Difference between revisions of "Ocean biogeochemical cycles"

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(New page: == '''Ocean Biogeochemical Cycles''' == (a) '''ocean acidification:''' due to invasion of fossil fuel CO2 into the ocean. right|300px (b) [...)
 
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(a) [[Ocean Acidification|'''ocean acidification:''']] due to invasion of fossil fuel CO2 into the ocean.
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Biogeochemistry is the study of the processes and cycles that transfer elements and energy around the Earth's environment. Part of the interest of these Jmodels (the first four of them) is that they aid examination and understanding of the workings of the ocean's biogeochemical cycles. Rather than trying to convey how they work through use of static pictures, understanding can come through manipulating and playing around with the models. Many people find this an easier way of understanding how these dynamical systems work.
  
[[Image:del_pH.png|right|300px]]
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The Jmodels can be used to understand aspects of ocean biogeochemistry, such as:
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(a) [[Limiting Nutrients|'''control over primary production:''']] primary production refers to the numbers of new algae that grow every year in the ocean. This sunlight-fuelled primary production is the basis of nearly all food chains in the ocean and powers many aspects of biogeochemical cycles. At the global scale it is controlled in turn by the availability and supply of nutrients.
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(b) [[Ocean Mixing Effect|'''effect of ocean mixing:''']] the models can be used to understand how oceanic nutrient cycles and primary production are affected at the global scale by changes in ocean circulation (mixing).
  
(b) [[Global Warming|'''global warming:''']] how increasing the greenhouse effect interacts with other components of the Earth’s radiation balance and heat reservoirs.
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(c) [[Ocean Acidification|'''ocean acidification:''']] due to invasion of fossil fuel CO2 into the ocean.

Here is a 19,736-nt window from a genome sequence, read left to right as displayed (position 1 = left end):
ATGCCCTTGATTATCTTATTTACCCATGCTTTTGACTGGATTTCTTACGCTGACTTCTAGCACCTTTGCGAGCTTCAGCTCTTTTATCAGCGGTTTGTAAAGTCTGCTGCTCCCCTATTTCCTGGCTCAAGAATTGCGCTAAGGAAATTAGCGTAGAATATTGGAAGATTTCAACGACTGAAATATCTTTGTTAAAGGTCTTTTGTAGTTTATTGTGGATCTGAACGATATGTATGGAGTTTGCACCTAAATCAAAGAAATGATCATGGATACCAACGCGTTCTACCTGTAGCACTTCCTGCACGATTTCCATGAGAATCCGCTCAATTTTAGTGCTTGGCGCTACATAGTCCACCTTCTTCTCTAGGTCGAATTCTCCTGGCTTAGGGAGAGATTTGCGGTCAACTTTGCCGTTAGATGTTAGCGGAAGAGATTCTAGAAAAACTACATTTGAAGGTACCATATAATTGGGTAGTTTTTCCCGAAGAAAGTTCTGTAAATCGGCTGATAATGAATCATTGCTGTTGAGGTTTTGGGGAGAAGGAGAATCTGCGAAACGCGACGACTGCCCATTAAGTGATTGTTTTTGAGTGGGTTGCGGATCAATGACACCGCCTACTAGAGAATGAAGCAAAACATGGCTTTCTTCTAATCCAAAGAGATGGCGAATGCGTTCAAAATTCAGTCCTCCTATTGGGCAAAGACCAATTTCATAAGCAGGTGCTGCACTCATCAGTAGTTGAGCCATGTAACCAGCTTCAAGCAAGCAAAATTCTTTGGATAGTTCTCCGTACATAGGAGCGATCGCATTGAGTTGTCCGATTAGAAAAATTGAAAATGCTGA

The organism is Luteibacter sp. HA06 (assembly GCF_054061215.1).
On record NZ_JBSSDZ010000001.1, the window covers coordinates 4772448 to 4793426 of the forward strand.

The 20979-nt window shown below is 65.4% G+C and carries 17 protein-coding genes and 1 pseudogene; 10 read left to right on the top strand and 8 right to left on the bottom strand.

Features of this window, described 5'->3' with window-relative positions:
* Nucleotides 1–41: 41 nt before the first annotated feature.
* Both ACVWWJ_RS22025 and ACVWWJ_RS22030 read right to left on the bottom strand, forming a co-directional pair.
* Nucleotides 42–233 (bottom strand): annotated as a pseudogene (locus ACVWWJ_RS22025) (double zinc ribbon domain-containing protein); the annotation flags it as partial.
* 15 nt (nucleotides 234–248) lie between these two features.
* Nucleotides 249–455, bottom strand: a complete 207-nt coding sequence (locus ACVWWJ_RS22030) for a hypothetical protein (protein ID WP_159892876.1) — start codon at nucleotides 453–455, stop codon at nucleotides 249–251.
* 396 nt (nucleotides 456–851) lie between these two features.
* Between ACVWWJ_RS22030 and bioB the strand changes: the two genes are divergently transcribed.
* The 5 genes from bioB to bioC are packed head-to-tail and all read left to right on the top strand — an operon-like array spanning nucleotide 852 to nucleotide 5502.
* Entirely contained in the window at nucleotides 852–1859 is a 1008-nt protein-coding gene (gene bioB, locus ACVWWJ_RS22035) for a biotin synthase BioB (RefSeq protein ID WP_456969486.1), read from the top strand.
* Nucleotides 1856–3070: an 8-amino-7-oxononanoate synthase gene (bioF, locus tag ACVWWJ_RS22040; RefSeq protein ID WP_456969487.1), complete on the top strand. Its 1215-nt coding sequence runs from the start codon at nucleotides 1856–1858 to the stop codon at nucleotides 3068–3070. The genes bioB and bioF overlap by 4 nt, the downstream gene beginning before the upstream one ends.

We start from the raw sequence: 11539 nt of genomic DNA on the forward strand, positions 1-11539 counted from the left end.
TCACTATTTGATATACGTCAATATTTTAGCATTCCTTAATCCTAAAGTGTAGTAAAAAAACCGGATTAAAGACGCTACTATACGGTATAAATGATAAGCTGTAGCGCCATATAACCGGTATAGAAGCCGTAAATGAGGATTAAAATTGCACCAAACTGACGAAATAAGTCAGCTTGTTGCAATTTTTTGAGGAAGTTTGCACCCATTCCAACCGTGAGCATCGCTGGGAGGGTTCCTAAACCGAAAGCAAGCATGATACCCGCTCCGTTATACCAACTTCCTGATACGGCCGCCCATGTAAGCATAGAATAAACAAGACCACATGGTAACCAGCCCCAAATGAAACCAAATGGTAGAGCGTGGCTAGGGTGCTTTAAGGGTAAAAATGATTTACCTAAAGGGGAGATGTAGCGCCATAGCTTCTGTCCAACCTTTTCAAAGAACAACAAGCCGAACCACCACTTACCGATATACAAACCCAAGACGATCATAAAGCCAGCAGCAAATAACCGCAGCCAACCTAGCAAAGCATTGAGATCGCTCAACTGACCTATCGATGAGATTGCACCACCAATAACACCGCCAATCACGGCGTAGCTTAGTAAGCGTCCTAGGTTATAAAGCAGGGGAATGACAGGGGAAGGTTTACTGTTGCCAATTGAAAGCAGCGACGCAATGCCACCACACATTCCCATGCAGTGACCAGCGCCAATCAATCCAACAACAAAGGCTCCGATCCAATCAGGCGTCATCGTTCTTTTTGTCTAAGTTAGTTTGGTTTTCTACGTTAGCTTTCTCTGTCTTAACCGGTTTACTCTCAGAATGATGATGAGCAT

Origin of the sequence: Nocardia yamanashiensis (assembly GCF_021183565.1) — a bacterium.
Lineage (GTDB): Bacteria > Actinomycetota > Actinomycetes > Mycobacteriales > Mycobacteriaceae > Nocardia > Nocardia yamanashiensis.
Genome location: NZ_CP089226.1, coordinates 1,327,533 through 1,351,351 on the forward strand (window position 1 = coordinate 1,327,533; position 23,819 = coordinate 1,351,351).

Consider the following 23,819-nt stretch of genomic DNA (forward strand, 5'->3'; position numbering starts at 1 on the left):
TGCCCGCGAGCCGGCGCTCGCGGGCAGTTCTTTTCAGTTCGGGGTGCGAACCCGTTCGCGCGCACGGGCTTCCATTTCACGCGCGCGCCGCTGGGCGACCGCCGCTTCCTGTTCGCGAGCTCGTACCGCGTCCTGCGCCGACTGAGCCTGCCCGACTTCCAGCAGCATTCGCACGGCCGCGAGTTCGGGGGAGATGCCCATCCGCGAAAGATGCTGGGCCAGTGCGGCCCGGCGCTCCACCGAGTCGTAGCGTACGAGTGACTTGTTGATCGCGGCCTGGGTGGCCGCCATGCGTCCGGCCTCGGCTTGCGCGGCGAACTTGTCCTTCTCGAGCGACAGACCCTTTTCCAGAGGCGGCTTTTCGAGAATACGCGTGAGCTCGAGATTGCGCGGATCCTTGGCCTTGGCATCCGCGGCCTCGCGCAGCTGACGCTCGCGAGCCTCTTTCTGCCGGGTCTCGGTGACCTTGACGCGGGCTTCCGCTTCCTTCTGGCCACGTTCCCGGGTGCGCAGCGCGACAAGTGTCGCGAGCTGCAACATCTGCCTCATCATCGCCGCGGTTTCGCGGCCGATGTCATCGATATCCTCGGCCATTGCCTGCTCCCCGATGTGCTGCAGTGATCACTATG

(c) [[Future Ocean Carbon Sink|'''future ocean C sink:''']] will any of the multiple ways in which the ocean is being changed make a large difference to how much CO2 it absorbs?
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[[Image:del_pH.png|right|300px]]
  
(d) [[Long-Term Legacy of Fossil Fuels|'''long-term CO2:''']] what legacy will our burning of fossil fuels leave behind for future generations, including our descendants living many thousands of years in the future?
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(d) [[Pipes in the Ocean|'''pipes:''']] it has recently been proposed that vertical pipes in the ocean could be used to lift up nutrient-rich deep water which would then fuel CO2 drawdown from the atmosphere. The models can be used to make a preliminary analysis of this proposal.
  
 
'''Further Reading:'''
 
'''Further Reading:'''

Revision as of 16:28, 20 March 2008

Ocean Biogeochemical Cycles

Biogeochemistry is the study of the processes and cycles that transfer elements and energy around the Earth's environment. Part of the interest of these Jmodels (the first four of them) is that they aid examination and understanding of the workings of the ocean's biogeochemical cycles. Rather than trying to convey how they work through use of static pictures, understanding can come through manipulating and playing around with the models. Many people find this an easier way of understanding how these dynamical systems work.

The Jmodels can be used to understand aspects of ocean biogeochemistry, such as:

(a) control over primary production: primary production refers to the numbers of new algae that grow every year in the ocean. This sunlight-fuelled primary production is the basis of nearly all food chains in the ocean and powers many aspects of biogeochemical cycles. At the global scale it is controlled in turn by the availability and supply of nutrients.

(b) effect of ocean mixing: the models can be used to understand how oceanic nutrient cycles and primary production are affected at the global scale by changes in ocean circulation (mixing).

(c) ocean acidification: due to invasion of fossil fuel CO2 into the ocean.

Del pH.png

(d) pipes: it has recently been proposed that vertical pipes in the ocean could be used to lift up nutrient-rich deep water which would then fuel CO2 drawdown from the atmosphere. The models can be used to make a preliminary analysis of this proposal.

Further Reading:

1. J.L. Sarmiento & N. Gruber (2006) Ocean Biogeochemical Dynamics, Princeton University Press.

2. W.S. Broecker & T.-H. Peng (1982) Tracers in the Sea, Eldigio Press. (still worth reading)